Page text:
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Phillies outfielder Andrew McCutchen thinks the Yankees should phase out their policy regarding how players must wear their hair. "I definitely do think it takes away from our individualism as players and as people," McCutchen said on "The Sports Bubble" podcast. "We express ourselves in different ways."

McCutchen spent time with the Yankees down the stretch in 2018 after the Giants traded him to New York just prior to what was then the Aug. 31 waiver period deadline. He was highly productive for the Yankees in 25 regular season games -- 145 OPS+ with 10 home runs -- and his Yankee tenure was also notable because McCutchen was forced to cut his hair and remain clean-shaven. 

McCutchen calls playing for the Yankees "an honor," but he also believes it's time for the policy to end. "I feel like maybe there should be some change there in the future — who knows when — but it's just one of the many things in this game that I feel that there just needs ... it needs to be talked about, and to be addressed," he said. 

The Yankees' "appearance policy" has been in force since not long after George Steinbrenner purchased the team in the early 1970s. As the story goes, Steinbrenner didn't care for Thurman Munson's appearance during one singing of the national anthem, and he put in place the following mandates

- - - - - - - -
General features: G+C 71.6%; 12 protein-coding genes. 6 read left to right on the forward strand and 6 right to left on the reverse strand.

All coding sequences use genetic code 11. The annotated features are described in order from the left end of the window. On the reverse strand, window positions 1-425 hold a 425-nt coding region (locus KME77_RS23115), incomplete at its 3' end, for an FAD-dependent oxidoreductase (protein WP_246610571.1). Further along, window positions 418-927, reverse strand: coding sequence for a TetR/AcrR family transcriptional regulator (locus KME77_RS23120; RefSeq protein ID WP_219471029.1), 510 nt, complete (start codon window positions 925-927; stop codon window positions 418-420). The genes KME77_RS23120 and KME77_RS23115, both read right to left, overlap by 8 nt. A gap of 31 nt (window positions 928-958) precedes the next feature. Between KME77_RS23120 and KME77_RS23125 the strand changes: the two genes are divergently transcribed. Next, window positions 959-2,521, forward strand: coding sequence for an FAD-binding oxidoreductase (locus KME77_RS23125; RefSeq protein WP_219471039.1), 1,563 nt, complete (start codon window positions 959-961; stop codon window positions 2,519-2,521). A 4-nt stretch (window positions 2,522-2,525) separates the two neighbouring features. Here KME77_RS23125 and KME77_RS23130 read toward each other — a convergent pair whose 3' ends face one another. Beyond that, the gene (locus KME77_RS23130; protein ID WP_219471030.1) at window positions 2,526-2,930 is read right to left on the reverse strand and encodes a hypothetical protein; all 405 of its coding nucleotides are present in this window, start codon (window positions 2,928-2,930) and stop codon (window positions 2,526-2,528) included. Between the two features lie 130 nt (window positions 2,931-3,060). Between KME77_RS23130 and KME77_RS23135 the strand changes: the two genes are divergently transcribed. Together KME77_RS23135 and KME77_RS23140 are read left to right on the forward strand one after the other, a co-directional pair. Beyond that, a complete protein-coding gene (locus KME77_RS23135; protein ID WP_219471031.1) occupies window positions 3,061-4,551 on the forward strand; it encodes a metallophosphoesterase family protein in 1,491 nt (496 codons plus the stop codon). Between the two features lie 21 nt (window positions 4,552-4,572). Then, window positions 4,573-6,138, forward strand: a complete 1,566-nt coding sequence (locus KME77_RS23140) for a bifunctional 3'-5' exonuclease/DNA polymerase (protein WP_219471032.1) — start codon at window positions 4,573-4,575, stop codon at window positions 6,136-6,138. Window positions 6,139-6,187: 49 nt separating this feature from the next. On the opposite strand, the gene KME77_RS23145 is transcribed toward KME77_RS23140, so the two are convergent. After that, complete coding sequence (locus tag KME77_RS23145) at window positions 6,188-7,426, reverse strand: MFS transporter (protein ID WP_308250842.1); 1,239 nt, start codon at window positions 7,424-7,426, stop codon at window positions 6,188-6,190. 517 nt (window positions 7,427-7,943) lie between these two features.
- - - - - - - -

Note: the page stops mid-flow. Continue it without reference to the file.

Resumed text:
All players, coaches and male executives are forbidden to display any facial hair other than mustaches (except for religious reasons), and scalp hair may not be grown below the collar. Long sideburns and "mutton chops" are not specifically banned.

In contrast, Charlie Finley, owner of the Oakland A's at around that same time, actually paid his players bonuses for growing out their facial hair and locks. 

In any event, you can argue that players who sign with the Yankees know what they're getting into with this policy, but the majority of players at any given juncture have no choice as to which team they play for. That includes McCutchen at the time, who was as noted traded to New York. 

There's not much evidence that the policy is hurting the Yankees on the free agent market -- money does most of the talking in those instances -- but on principle it's a bit silly to tell adults how they must groom themselves. Given that times do change and are changing, it won't be surprising if this policy is amended or done away with entirely. For now, though, it remains a curiosity in baseball.